Acquisition 2.0 in action

Here are a few examples of Acquisition 2.0 tools

Acquisition 2.0 ideas are taking hold in federal contracting circles. People are beginning to collaborate to find answers to the questions they wrestle with, and more people are providing their solutions.

“These tools will help innovate and streamline processes by having a more collaborative environment for decision-making,” said Jaime Gracia, vice president of federal services at Concepts and Strategies, a strategic communications company.

Here are a few examples of the Acquisition 2.0 tools the acquisition community is using.

GovLoop Acquisition 2.0 discussion group

Federal executives, consultants, contractors and former federal employees share their experiences and offer suggestions on a range of topics, from hiring practices to saving money.

Better Buy Project

This discussion group is exploring ways to improve the early stages of an acquisition, such as market research and defining a contract’s requirements. The purpose is to find innovative ways to enable the government and industry to connect and find solutions together. More importantly, the General Services Administration has said it will test the most promising ideas in future contracts.

Online training, virtual mentoring

Companies are putting their training resources online so that busy acquisition employees can take courses when their schedules permit. Agencies have been recording interviews with experienced acquisition employees and sharing the videos with newer employees so they can benefit from their predecessors' expertise.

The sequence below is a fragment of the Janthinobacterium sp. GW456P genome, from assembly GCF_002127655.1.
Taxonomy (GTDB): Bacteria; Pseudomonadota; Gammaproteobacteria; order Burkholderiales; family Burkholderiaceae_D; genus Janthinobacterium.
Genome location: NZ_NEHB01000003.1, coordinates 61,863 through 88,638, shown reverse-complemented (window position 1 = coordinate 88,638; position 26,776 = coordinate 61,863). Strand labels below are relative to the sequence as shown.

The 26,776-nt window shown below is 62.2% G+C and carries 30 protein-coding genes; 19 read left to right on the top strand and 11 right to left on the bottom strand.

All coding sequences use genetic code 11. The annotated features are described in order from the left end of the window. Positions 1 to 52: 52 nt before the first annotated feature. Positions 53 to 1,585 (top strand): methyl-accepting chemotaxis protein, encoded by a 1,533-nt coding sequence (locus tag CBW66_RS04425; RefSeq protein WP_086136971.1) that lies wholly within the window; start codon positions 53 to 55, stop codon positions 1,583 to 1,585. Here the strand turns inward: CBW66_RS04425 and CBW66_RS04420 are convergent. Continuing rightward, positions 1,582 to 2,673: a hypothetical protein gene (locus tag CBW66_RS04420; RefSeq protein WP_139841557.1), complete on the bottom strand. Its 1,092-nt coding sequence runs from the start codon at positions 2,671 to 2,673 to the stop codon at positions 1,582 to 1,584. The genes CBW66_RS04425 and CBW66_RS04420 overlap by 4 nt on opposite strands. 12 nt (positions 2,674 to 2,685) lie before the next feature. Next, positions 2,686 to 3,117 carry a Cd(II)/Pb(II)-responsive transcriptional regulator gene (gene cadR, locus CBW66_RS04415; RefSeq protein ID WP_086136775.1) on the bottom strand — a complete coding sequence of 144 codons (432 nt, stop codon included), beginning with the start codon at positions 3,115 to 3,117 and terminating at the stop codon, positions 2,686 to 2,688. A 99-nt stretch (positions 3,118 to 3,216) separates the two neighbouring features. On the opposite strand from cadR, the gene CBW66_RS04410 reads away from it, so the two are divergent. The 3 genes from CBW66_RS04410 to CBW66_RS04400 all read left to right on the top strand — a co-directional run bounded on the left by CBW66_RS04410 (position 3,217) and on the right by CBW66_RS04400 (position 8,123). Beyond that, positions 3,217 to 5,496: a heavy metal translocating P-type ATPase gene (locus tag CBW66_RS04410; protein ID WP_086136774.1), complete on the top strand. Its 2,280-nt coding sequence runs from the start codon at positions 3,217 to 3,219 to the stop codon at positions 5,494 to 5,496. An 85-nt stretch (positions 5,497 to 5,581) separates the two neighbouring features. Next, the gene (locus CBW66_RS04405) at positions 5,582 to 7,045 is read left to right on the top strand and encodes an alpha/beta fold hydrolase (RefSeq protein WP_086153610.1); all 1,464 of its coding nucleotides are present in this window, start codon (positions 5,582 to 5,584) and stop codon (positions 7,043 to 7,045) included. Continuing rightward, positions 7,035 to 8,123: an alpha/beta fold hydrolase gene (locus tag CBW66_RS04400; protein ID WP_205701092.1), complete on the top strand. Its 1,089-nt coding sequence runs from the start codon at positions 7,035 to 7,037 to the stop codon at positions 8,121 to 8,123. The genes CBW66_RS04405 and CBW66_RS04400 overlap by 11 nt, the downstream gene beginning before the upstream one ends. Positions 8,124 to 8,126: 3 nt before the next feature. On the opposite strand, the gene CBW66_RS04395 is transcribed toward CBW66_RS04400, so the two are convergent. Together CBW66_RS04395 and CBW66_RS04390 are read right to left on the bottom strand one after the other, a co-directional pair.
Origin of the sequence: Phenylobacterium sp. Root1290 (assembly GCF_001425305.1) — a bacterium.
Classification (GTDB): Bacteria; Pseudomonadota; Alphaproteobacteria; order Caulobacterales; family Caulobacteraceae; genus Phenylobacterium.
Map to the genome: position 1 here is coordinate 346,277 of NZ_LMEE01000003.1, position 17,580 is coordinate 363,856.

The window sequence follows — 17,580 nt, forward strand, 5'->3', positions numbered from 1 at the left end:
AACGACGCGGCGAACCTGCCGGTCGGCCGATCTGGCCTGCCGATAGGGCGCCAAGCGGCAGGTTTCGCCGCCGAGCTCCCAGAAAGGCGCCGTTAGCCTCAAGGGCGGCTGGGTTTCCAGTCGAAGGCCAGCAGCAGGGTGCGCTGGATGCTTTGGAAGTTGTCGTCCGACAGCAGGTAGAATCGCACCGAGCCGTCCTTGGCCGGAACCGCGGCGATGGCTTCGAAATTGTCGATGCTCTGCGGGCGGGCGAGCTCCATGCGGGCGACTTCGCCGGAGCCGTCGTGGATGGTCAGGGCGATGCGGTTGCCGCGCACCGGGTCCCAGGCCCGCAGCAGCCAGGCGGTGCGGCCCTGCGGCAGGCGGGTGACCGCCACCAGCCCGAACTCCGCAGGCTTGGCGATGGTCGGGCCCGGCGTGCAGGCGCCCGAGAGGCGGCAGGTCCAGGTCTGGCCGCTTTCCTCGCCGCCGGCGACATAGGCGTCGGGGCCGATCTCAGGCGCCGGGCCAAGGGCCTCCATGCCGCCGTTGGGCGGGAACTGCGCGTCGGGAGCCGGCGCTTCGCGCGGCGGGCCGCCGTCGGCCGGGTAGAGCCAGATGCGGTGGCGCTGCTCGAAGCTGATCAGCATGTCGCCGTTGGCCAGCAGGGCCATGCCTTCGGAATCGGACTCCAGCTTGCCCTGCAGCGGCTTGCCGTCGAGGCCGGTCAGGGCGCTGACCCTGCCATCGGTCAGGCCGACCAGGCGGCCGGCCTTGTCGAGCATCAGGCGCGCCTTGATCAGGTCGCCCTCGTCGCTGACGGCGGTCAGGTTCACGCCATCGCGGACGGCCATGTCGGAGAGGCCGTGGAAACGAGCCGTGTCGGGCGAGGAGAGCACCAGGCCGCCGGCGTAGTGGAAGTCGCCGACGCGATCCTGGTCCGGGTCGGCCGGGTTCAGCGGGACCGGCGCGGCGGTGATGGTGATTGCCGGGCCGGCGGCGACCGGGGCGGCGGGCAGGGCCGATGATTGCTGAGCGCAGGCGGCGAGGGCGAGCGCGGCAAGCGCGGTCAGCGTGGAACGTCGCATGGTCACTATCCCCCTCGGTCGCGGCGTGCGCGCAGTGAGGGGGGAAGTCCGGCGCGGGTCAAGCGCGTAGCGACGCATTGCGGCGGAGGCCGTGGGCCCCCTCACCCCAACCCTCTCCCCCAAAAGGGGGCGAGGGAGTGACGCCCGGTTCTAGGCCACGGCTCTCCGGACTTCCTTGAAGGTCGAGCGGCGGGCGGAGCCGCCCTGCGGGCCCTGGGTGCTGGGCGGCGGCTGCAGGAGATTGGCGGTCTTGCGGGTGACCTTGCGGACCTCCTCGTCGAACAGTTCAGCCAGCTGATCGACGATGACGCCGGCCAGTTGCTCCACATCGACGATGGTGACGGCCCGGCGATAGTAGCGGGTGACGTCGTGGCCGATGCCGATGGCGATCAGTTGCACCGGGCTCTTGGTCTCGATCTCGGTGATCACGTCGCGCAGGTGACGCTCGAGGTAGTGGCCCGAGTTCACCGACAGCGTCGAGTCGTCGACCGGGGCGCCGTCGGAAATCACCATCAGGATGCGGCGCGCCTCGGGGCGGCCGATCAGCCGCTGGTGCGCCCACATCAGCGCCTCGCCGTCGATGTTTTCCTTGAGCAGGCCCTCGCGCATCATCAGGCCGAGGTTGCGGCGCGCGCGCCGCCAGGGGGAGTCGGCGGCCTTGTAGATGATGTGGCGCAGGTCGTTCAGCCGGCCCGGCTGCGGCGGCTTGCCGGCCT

Strategic sourcing

Many experts say the government doesn't take full advantage of its ability to buy in bulk by eliminating multiple contract awards for the same product or service. Acquisition officials call it strategic sourcing.

About the Author

Matthew Weigelt is a freelance journalist who writes about acquisition and procurement.

Featured

  • Cybersecurity

    DHS floats 'collective defense' model for cybersecurity

    Homeland Security Secretary Kirstjen Nielsen wants her department to have a more direct role in defending the private sector and critical infrastructure entities from cyberthreats.

  • Defense
    Defense Secretary James Mattis testifies at an April 12 hearing of the House Armed Services Committee.

    Mattis: Cloud deal not tailored for Amazon

    On Capitol Hill, Defense Secretary Jim Mattis sought to quell "rumors" that the Pentagon's planned single-award cloud acquisition was designed with Amazon Web Services in mind.

  • Census
    shutterstock image

    2020 Census to include citizenship question

    The Department of Commerce is breaking with recent practice and restoring a question about respondent citizenship last used in 1950, despite being urged not to by former Census directors and outside experts.

Stay Connected

FCW Update

Sign up for our newsletter.

I agree to this site's Privacy Policy.